The CSPPS Liberia Country Team called on the 20 presidential aspirants and 986 representative candidates in Liberia to utilize every opportunity publicly and privately to convince more than 2 million voters why they should be elected. The common theme for most opposition candidates focused on the weaknesses of the ruling government, which include the failure to curb corruption, bad road network, inadequate drugs at the hospitals, messy educational system, dual currency market, high taxation and poor economy policy, lack of policy that prioritizes and gives Liberians economic opportunities, nepotism, cronyism, high youth unemployment, low representation of women in politics, high cost of living, etc.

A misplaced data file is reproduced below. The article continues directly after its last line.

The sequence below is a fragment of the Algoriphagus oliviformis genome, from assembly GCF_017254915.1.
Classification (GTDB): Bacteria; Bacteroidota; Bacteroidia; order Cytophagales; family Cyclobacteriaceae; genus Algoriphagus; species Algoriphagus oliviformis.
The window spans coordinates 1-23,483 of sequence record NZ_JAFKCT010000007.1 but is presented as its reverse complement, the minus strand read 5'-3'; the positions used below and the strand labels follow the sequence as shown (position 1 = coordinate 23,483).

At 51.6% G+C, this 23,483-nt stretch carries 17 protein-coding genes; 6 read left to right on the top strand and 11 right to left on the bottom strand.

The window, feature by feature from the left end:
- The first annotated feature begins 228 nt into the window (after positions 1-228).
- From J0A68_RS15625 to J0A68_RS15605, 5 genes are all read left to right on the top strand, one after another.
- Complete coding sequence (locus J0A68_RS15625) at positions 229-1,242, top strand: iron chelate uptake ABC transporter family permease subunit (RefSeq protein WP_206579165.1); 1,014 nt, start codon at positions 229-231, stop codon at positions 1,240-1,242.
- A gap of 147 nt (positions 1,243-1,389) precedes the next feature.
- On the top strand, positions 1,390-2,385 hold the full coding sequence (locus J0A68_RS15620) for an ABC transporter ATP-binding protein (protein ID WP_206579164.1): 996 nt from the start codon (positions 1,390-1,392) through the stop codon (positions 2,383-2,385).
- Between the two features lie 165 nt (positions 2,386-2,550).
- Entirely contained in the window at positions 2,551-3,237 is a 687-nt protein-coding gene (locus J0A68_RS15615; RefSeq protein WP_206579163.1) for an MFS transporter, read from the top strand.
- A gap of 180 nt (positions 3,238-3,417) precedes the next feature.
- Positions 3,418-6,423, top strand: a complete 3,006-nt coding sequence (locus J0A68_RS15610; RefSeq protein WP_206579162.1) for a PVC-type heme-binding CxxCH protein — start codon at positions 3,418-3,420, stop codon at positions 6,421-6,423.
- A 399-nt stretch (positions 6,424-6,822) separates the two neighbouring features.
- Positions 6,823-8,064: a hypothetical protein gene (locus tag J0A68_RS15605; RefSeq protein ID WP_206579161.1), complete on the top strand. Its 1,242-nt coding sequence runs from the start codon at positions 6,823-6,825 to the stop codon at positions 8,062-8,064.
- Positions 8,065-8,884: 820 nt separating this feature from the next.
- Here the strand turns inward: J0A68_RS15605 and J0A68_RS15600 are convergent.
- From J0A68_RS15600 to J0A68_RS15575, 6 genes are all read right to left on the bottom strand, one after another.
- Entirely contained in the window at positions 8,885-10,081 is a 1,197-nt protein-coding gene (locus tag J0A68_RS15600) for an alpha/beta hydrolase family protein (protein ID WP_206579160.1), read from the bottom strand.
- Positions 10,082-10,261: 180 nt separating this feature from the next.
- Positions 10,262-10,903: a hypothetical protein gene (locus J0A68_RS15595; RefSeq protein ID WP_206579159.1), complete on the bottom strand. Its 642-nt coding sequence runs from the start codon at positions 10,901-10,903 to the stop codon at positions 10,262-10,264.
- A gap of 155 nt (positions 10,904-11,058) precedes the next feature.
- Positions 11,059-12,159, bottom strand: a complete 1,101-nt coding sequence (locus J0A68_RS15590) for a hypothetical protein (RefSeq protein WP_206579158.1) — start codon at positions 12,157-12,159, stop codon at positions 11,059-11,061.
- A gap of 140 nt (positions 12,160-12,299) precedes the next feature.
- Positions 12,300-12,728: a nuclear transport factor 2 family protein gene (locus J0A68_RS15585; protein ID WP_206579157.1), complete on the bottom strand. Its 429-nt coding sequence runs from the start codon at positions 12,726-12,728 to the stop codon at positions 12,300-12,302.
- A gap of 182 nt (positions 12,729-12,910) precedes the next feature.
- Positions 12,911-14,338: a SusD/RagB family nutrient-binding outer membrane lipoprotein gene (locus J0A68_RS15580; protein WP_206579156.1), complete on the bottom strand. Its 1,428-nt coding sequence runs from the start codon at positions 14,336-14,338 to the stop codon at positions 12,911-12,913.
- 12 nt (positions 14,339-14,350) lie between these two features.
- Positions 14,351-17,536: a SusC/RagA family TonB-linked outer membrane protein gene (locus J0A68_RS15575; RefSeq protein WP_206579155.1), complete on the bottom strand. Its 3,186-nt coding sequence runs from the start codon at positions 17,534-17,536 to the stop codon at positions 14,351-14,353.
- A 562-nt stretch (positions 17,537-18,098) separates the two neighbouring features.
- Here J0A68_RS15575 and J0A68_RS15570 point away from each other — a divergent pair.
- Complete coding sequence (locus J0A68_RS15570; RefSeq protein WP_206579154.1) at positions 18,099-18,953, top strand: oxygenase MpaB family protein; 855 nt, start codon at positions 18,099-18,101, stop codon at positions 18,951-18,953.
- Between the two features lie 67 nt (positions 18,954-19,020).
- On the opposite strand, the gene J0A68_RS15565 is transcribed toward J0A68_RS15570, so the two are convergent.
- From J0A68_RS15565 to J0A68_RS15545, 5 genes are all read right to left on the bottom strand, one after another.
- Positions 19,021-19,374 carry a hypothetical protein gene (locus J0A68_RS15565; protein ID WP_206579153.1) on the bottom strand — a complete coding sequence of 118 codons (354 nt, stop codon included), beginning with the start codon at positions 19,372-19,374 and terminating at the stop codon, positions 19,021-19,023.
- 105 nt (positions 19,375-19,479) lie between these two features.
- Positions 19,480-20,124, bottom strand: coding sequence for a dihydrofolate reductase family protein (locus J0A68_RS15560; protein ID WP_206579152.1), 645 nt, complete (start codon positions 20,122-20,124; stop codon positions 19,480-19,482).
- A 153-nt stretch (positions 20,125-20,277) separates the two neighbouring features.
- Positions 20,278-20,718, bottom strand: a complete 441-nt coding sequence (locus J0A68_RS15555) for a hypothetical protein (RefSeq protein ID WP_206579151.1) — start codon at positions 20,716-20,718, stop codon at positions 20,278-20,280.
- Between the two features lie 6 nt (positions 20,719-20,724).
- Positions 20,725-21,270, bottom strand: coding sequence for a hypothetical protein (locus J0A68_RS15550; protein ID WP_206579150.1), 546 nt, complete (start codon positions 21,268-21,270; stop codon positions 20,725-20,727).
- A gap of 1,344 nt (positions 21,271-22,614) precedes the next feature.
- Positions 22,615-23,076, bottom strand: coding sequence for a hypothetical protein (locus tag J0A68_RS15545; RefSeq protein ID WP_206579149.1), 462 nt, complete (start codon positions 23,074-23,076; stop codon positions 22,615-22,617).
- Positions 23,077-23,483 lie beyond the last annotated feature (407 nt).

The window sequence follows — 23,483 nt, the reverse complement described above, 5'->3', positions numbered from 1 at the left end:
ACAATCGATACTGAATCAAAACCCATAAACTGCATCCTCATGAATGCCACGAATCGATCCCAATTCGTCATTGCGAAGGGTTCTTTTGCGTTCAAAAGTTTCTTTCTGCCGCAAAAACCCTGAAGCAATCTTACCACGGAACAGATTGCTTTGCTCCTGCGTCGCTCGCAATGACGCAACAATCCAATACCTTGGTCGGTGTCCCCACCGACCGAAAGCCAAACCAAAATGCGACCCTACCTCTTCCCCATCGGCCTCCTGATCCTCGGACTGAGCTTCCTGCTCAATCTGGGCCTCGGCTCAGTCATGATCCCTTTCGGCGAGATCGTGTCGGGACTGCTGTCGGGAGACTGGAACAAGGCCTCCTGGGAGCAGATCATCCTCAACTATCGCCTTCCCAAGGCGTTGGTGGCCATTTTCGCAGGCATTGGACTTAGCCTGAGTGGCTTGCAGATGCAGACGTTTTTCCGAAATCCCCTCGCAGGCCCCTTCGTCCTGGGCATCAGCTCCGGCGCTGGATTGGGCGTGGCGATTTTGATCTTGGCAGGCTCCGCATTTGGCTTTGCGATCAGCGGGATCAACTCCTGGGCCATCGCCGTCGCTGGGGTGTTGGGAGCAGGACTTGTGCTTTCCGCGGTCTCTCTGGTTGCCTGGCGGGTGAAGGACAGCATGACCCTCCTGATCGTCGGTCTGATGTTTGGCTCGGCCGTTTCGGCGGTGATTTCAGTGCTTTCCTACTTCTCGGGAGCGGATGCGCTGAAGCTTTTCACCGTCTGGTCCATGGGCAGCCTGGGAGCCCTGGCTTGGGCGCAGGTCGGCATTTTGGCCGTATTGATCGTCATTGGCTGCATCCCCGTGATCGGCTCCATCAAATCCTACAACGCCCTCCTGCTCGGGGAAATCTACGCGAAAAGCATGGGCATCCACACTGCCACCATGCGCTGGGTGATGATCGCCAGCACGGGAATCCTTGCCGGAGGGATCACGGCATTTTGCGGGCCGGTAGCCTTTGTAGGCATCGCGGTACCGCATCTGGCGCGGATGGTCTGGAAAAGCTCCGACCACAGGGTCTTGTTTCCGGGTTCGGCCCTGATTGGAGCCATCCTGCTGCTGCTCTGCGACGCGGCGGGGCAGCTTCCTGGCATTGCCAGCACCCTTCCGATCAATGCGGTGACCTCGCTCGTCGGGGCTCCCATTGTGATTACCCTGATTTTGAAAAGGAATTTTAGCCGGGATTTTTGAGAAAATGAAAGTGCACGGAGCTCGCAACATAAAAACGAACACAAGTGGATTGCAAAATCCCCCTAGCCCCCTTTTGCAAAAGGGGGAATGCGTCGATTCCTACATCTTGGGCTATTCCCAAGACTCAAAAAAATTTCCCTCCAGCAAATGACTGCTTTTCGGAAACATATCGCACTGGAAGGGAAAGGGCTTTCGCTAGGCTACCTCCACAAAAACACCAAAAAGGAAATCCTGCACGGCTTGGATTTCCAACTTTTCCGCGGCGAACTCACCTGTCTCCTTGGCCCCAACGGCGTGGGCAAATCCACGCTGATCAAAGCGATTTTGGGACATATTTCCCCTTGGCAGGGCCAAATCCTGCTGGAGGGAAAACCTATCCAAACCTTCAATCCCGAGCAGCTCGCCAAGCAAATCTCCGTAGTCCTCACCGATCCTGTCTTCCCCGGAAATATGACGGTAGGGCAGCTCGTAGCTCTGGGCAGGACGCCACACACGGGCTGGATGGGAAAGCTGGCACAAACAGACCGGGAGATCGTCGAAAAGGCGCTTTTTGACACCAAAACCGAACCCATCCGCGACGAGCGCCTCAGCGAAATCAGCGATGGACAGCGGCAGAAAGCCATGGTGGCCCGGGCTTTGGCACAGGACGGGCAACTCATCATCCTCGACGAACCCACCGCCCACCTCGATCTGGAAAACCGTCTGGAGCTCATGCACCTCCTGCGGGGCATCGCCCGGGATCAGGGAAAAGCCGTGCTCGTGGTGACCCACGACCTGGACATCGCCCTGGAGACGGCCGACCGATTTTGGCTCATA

While the importance of elections in building and consolidating political governance is inevitable in pluralistic democracy, it is equally important to note that good elections are directly linked to the independence of the election Commission, the judicial system, a competitive media environment, the ability of civil society to be involved in public life and a political landscape that allows free expression of diverging views. Contrary to popular opinion that it is difficult to unseat ruling establishment in Africa because elections are intended to entrench the ruling institution, in the Liberian context, the political discourse according to analyst is about "right hands" and "wrong hands". The October 10, 2017 elections in Liberia signal a new dawn as we are seeing from all indication that democracy is now taking a new trend. The turnout was huge, 75.2% of 1.6M Liberians voted. There were long queues. George Weah's CDC received 38.4% of the total votes; Joseph Boakai, 28.8%; and Charles Brumskine, LP 9.6%. They received the highest votes. With these results, the National Elections Commission (NEC), certified CDC and UP for the runoff election originally scheduled for November 7. Indeed, after more than a decade of Unity Party rule, the tie seems to be swinging with a former footballer and current lawmaker, George Weah trying to boot out the incumbent.